Some of those fish you are throwing back may be worth more than you think. Here is how you go from trash fish to treasure fish.
Growing up in the Mississippi Delta, fishing was a regular part of life. We ran catfish lines in the Coldwater River, fished for crappie in Enid reservoir, and bass in farm ponds. Any fish that we did not like to eat, we considered trash fish.
Here is a hint for you. Any fish that is good "if you know how to cook it" is worth a hefty dose of skepticism.
Trash Fish to Treasure Fish
Maybe you have had the occasion to snag a "spoonbill." We thought that paddlefish did not bite hooks but it turns out they just do not eat any sort of traditional baits.
Paddlefish feed on zooplankton it filters from the water as this video illustrates:
A fish we despised was the "grinnel," more commonly known as the bowfin. Vicious predators that had a mouth full of teeth, a bad attitude, and looked like something out of Jurassic Park.
Thanks to an ability to survive in a puddle of spit and ferocious appetites, bowfin are known to completely take over fishing holes.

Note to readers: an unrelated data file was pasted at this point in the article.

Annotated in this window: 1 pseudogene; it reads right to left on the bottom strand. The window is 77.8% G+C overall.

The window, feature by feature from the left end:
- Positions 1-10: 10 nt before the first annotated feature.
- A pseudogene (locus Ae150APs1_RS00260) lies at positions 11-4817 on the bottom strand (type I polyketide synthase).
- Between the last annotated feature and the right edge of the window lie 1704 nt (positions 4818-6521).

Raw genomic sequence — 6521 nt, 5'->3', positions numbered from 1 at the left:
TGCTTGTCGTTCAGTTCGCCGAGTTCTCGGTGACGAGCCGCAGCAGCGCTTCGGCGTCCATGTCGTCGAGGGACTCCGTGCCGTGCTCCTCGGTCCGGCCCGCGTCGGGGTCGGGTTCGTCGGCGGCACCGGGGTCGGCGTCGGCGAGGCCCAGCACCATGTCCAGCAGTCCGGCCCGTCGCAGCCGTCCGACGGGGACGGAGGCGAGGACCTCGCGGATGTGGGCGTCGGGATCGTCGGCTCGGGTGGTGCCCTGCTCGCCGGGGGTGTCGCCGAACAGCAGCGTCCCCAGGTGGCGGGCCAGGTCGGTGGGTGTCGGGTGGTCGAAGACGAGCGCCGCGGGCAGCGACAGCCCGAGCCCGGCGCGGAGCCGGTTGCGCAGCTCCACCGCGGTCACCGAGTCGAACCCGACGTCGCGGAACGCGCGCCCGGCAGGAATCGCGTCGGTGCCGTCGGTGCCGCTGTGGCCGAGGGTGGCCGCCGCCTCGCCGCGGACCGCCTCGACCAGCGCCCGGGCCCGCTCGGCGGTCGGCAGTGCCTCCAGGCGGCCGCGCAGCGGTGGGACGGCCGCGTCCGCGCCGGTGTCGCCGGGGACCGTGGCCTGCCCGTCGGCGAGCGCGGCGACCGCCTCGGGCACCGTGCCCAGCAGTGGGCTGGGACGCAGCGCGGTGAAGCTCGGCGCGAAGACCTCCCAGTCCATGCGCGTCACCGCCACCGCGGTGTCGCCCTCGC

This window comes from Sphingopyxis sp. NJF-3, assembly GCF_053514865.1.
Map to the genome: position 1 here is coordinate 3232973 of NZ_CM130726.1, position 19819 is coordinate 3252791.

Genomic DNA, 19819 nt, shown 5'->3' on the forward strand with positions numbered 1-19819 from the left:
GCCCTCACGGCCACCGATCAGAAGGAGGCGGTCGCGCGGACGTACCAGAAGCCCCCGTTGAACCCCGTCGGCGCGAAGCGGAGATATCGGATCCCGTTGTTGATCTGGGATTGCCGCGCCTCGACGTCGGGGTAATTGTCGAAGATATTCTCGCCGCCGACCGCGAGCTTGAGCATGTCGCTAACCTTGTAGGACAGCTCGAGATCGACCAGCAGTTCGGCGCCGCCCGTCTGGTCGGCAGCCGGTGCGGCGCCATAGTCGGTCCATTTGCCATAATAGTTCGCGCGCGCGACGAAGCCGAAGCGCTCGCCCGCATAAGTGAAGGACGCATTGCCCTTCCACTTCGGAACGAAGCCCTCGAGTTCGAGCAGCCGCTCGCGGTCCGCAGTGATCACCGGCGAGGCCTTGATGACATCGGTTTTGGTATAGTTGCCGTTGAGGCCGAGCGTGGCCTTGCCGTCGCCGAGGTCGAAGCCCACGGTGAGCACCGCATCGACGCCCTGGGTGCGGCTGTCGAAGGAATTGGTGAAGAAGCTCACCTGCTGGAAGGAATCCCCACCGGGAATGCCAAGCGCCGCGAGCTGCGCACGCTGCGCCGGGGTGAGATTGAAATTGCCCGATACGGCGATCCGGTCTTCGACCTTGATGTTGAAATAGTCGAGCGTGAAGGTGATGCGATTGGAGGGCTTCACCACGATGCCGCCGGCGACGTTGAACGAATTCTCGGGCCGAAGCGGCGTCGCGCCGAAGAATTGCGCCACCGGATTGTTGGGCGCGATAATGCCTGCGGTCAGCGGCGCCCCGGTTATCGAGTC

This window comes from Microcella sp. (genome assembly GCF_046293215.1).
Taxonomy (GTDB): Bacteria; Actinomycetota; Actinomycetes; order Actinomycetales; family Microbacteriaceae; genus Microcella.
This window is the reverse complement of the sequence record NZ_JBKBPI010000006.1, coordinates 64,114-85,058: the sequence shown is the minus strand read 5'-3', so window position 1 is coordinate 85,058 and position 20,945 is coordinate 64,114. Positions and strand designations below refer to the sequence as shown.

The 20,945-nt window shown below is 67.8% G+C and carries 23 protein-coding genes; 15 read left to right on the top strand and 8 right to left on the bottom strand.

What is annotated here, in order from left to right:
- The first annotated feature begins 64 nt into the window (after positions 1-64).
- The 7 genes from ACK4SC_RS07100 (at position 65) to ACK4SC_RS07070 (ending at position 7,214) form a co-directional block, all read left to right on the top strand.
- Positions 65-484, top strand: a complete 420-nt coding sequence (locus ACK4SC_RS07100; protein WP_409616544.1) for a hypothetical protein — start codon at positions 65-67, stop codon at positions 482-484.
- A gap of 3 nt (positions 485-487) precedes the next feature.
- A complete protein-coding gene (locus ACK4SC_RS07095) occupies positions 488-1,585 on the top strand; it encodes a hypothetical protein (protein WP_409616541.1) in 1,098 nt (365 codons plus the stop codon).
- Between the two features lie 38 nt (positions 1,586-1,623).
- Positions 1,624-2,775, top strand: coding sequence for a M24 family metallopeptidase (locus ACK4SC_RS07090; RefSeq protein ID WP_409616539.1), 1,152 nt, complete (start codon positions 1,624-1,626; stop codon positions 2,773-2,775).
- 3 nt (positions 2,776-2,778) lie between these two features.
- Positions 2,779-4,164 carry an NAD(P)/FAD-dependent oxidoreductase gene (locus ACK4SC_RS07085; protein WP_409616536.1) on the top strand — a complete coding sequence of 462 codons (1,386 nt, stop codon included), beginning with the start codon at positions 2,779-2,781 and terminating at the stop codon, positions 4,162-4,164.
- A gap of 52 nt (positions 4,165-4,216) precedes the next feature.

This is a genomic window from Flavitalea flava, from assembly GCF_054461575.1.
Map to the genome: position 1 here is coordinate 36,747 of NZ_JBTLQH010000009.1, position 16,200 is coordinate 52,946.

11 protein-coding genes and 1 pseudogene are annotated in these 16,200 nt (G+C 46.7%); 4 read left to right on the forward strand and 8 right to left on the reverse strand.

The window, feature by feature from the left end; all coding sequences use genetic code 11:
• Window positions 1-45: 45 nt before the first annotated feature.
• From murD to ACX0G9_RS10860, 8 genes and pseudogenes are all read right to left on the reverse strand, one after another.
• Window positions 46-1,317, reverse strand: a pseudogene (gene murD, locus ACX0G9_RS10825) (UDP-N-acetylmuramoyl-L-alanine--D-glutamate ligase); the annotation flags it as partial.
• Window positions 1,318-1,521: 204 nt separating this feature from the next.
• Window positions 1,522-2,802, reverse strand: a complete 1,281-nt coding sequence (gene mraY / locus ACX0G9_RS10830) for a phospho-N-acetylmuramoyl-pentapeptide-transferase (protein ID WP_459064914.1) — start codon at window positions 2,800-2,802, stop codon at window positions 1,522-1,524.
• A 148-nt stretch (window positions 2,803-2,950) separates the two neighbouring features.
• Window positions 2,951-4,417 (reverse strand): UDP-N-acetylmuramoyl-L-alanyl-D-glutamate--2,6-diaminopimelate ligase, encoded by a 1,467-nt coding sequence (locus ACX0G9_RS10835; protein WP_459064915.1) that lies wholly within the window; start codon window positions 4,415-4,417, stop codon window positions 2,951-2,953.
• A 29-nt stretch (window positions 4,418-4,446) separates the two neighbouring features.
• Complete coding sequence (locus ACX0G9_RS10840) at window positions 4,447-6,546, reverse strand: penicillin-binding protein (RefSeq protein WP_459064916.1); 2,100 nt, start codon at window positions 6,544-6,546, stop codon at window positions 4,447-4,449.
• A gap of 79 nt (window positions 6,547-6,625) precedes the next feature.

Who knew that this too would become a fish of value?
Cash for Trash
I remember hearing from my dad that some locals had started netting paddlefish on purpose to harvest the eggs. It turns out that the paddlefish is closely related to the sturgeon, the traditional source of caviar.
I do not know who first decided to eat paddlefish eggs but I have not yet been that hungry. At $23 an ounce in gourmet stores, someone somewhere must sure like them a lot.
But that's not all.
Later on while browsing a gourmet catalog, I discovered they also sold bowfin caviar, currently priced at $5 an ounce. That's $80 a pound, folks. For grinnel eggs?
You have to wonder, what else are we throwing back, walking over, or turning up that is treasure in disguise?